Skip to main content
Foreclosure Defense

Considering a forbearance agreement? You better get it in writing!

By August 26, 2020August 15th, 2023No Comments

A forbearance agreement is an agreement with a lender where the borrower (or homeowner) is allowed to skip or make reduced mortgage payments. The biggest misunderstanding about them is that the homeowner still owes their lender the money they didn’t pay.

The time period the lender allows for reduced or missed payments is called the forbearance period.

Sometimes the forbearance agreement can require a balloon payment (all of the missed payments at once) at the end of the forbearance period.

The availability of a forbearance agreement depends on the type of loan and the policy of the lender or company collecting the payments.

Over the years, I have seen a lot of problems with forbearance programs. Many times the credit reporting gets screwed up and the application of payments, interest, fees and costs can be a complete mess. I have had clients come in after a forbearance program with an unintelligible pile of conflicting notices and letters leaving them hopelessly confused as to how much they actually owe their lender.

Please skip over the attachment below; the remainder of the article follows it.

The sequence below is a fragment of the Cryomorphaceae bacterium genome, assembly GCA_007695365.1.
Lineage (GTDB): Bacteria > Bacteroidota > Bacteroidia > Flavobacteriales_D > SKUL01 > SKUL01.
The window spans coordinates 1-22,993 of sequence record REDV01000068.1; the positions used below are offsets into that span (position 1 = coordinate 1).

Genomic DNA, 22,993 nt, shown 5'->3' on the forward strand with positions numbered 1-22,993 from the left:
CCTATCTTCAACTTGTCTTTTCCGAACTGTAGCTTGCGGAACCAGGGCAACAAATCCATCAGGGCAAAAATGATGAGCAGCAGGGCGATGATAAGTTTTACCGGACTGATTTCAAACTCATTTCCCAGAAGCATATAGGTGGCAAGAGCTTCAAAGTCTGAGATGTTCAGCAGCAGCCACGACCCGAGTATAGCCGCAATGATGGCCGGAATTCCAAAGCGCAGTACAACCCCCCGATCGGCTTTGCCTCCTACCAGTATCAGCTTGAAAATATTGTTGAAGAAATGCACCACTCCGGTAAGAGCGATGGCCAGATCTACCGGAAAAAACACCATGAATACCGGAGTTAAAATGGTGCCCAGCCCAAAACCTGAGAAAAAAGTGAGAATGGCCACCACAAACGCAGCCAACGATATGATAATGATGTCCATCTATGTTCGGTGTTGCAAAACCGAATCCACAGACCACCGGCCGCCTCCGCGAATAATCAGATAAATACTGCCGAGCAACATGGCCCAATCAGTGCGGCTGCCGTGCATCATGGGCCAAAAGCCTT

If a homeowner applies for a forbearance program, it is very important to get written confirmation of exactly what the agreement is. That way, if the accounting or credit reporting gets screwed up, they have a clear record of what the agreement was. If you don’t have the agreement in writing, it is very hard to prove what the deal actually was.

The person the homeowner is dealing with at the bank at the time of the agreement, may not be the same person they are dealing with 3, 6 or 9 months later. 

When evaluating the opportunity to apply for a forbearance agreement, it is always a good idea to consult with a local foreclosure attorney to understand all of your options and legal rights. 

If you are facing foreclosure in McHenry or Lake County, Illinois, the legal team at Adam Diamond Law would be happy to help you understand your options.

DISCLAIMER: This article and any information contained herein is solely for informational purposes. While it is important that you educate yourself, nothing herein should be construed as legal advice or create an attorney-client relationship. For specific questions, I always urge you to contact a local attorney for advice pertaining to your specific legal needs.

Skip to content